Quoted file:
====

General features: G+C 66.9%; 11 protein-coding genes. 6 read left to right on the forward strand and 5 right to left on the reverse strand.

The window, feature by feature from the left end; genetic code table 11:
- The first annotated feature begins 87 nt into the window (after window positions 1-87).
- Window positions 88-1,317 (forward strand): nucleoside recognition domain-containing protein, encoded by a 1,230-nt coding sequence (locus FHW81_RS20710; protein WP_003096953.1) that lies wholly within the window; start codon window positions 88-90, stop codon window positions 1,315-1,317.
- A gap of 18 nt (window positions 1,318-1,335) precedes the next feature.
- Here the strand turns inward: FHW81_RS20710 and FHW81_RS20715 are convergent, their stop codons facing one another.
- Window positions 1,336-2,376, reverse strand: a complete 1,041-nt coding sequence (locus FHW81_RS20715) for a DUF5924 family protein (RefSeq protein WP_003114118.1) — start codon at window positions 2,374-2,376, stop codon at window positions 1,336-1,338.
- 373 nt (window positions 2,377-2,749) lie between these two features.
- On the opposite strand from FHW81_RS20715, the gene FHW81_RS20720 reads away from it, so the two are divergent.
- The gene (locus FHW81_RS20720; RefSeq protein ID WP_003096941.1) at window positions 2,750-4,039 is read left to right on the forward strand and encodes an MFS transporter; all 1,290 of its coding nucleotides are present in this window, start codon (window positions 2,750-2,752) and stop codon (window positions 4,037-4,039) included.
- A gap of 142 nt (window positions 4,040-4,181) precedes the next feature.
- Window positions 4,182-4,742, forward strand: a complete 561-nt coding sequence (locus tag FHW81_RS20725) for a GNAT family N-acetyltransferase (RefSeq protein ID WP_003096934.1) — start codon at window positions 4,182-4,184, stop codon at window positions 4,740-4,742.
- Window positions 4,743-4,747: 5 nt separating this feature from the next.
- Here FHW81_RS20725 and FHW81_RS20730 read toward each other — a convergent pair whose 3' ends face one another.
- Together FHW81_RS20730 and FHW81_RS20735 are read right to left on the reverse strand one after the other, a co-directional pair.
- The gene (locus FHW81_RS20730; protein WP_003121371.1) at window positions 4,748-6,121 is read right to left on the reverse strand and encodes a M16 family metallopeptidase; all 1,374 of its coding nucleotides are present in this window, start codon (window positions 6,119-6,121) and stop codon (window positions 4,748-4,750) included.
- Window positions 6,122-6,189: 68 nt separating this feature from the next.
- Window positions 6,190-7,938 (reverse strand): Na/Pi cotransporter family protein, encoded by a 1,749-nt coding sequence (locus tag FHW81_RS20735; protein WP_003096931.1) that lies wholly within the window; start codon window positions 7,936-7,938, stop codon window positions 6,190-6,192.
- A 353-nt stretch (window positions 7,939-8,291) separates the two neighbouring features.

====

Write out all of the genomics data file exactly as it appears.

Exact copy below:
General features: G+C 66.9%; 11 protein-coding genes. 6 read left to right on the forward strand and 5 right to left on the reverse strand.

The window, feature by feature from the left end; genetic code table 11:
- The first annotated feature begins 87 nt into the window (after window positions 1-87).
- Window positions 88-1,317 (forward strand): nucleoside recognition domain-containing protein, encoded by a 1,230-nt coding sequence (locus FHW81_RS20710; protein WP_003096953.1) that lies wholly within the window; start codon window positions 88-90, stop codon window positions 1,315-1,317.
- A gap of 18 nt (window positions 1,318-1,335) precedes the next feature.
- Here the strand turns inward: FHW81_RS20710 and FHW81_RS20715 are convergent, their stop codons facing one another.
- Window positions 1,336-2,376, reverse strand: a complete 1,041-nt coding sequence (locus FHW81_RS20715) for a DUF5924 family protein (RefSeq protein WP_003114118.1) — start codon at window positions 2,374-2,376, stop codon at window positions 1,336-1,338.
- 373 nt (window positions 2,377-2,749) lie between these two features.
- On the opposite strand from FHW81_RS20715, the gene FHW81_RS20720 reads away from it, so the two are divergent.
- The gene (locus FHW81_RS20720; RefSeq protein ID WP_003096941.1) at window positions 2,750-4,039 is read left to right on the forward strand and encodes an MFS transporter; all 1,290 of its coding nucleotides are present in this window, start codon (window positions 2,750-2,752) and stop codon (window positions 4,037-4,039) included.
- A gap of 142 nt (window positions 4,040-4,181) precedes the next feature.
- Window positions 4,182-4,742, forward strand: a complete 561-nt coding sequence (locus tag FHW81_RS20725) for a GNAT family N-acetyltransferase (RefSeq protein ID WP_003096934.1) — start codon at window positions 4,182-4,184, stop codon at window positions 4,740-4,742.
- Window positions 4,743-4,747: 5 nt separating this feature from the next.
- Here FHW81_RS20725 and FHW81_RS20730 read toward each other — a convergent pair whose 3' ends face one another.
- Together FHW81_RS20730 and FHW81_RS20735 are read right to left on the reverse strand one after the other, a co-directional pair.
- The gene (locus FHW81_RS20730; protein WP_003121371.1) at window positions 4,748-6,121 is read right to left on the reverse strand and encodes a M16 family metallopeptidase; all 1,374 of its coding nucleotides are present in this window, start codon (window positions 6,119-6,121) and stop codon (window positions 4,748-4,750) included.
- Window positions 6,122-6,189: 68 nt separating this feature from the next.
- Window positions 6,190-7,938 (reverse strand): Na/Pi cotransporter family protein, encoded by a 1,749-nt coding sequence (locus tag FHW81_RS20735; protein WP_003096931.1) that lies wholly within the window; start codon window positions 7,936-7,938, stop codon window positions 6,190-6,192.
- A 353-nt stretch (window positions 7,939-8,291) separates the two neighbouring features.